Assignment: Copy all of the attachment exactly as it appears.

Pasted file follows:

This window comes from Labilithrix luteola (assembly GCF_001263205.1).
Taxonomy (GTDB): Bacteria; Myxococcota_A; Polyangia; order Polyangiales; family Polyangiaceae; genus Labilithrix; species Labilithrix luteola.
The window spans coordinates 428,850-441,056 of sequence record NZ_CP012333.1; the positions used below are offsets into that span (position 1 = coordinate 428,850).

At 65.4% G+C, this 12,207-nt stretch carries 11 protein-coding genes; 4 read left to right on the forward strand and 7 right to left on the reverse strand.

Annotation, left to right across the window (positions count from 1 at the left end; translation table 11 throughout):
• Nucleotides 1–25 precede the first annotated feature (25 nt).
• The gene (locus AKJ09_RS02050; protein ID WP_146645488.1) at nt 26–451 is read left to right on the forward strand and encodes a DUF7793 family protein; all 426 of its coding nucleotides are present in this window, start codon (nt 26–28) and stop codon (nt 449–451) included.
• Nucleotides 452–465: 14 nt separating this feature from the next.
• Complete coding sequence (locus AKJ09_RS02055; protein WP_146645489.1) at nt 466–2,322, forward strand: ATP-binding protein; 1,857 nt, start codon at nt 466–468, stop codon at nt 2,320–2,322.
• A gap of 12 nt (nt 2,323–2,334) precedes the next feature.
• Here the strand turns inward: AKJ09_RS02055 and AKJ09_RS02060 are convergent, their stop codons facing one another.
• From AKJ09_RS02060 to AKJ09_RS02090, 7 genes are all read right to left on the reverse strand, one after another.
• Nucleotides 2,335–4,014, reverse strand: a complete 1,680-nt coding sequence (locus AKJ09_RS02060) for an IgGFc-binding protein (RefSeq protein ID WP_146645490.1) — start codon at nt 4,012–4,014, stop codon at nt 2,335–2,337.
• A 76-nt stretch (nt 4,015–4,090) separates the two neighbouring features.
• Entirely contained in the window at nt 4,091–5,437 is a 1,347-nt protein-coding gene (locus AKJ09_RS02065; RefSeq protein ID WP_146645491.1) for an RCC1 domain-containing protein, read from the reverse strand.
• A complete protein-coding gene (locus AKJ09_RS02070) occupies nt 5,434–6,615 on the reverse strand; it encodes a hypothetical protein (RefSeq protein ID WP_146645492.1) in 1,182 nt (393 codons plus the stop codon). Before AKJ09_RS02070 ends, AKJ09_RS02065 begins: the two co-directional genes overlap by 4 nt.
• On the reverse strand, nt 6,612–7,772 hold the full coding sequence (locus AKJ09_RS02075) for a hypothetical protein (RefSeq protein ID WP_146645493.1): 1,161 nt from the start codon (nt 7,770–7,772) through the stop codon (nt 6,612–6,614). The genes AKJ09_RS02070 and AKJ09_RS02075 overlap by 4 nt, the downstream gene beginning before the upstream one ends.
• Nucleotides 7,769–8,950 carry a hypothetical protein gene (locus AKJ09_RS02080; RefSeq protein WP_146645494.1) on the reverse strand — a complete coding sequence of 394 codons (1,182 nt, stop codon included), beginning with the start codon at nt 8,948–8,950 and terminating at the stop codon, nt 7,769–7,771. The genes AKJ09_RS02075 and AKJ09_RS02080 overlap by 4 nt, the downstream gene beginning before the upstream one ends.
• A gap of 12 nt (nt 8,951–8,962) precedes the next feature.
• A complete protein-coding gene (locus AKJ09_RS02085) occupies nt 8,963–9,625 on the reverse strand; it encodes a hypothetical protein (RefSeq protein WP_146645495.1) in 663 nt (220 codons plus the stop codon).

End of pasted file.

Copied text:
This window comes from Labilithrix luteola (assembly GCF_001263205.1).
Taxonomy (GTDB): Bacteria; Myxococcota_A; Polyangia; order Polyangiales; family Polyangiaceae; genus Labilithrix; species Labilithrix luteola.
The window spans coordinates 428,850-441,056 of sequence record NZ_CP012333.1; the positions used below are offsets into that span (position 1 = coordinate 428,850).

At 65.4% G+C, this 12,207-nt stretch carries 11 protein-coding genes; 4 read left to right on the forward strand and 7 right to left on the reverse strand.

Annotation, left to right across the window (positions count from 1 at the left end; translation table 11 throughout):
• Nucleotides 1–25 precede the first annotated feature (25 nt).
• The gene (locus AKJ09_RS02050; protein ID WP_146645488.1) at nt 26–451 is read left to right on the forward strand and encodes a DUF7793 family protein; all 426 of its coding nucleotides are present in this window, start codon (nt 26–28) and stop codon (nt 449–451) included.
• Nucleotides 452–465: 14 nt separating this feature from the next.
• Complete coding sequence (locus AKJ09_RS02055; protein WP_146645489.1) at nt 466–2,322, forward strand: ATP-binding protein; 1,857 nt, start codon at nt 466–468, stop codon at nt 2,320–2,322.
• A gap of 12 nt (nt 2,323–2,334) precedes the next feature.
• Here the strand turns inward: AKJ09_RS02055 and AKJ09_RS02060 are convergent, their stop codons facing one another.
• From AKJ09_RS02060 to AKJ09_RS02090, 7 genes are all read right to left on the reverse strand, one after another.
• Nucleotides 2,335–4,014, reverse strand: a complete 1,680-nt coding sequence (locus AKJ09_RS02060) for an IgGFc-binding protein (RefSeq protein ID WP_146645490.1) — start codon at nt 4,012–4,014, stop codon at nt 2,335–2,337.
• A 76-nt stretch (nt 4,015–4,090) separates the two neighbouring features.
• Entirely contained in the window at nt 4,091–5,437 is a 1,347-nt protein-coding gene (locus AKJ09_RS02065; RefSeq protein ID WP_146645491.1) for an RCC1 domain-containing protein, read from the reverse strand.
• A complete protein-coding gene (locus AKJ09_RS02070) occupies nt 5,434–6,615 on the reverse strand; it encodes a hypothetical protein (RefSeq protein ID WP_146645492.1) in 1,182 nt (393 codons plus the stop codon). Before AKJ09_RS02070 ends, AKJ09_RS02065 begins: the two co-directional genes overlap by 4 nt.
• On the reverse strand, nt 6,612–7,772 hold the full coding sequence (locus AKJ09_RS02075) for a hypothetical protein (RefSeq protein ID WP_146645493.1): 1,161 nt from the start codon (nt 7,770–7,772) through the stop codon (nt 6,612–6,614). The genes AKJ09_RS02070 and AKJ09_RS02075 overlap by 4 nt, the downstream gene beginning before the upstream one ends.
• Nucleotides 7,769–8,950 carry a hypothetical protein gene (locus AKJ09_RS02080; RefSeq protein WP_146645494.1) on the reverse strand — a complete coding sequence of 394 codons (1,182 nt, stop codon included), beginning with the start codon at nt 8,948–8,950 and terminating at the stop codon, nt 7,769–7,771. The genes AKJ09_RS02075 and AKJ09_RS02080 overlap by 4 nt, the downstream gene beginning before the upstream one ends.
• A gap of 12 nt (nt 8,951–8,962) precedes the next feature.
• A complete protein-coding gene (locus AKJ09_RS02085) occupies nt 8,963–9,625 on the reverse strand; it encodes a hypothetical protein (RefSeq protein WP_146645495.1) in 663 nt (220 codons plus the stop codon).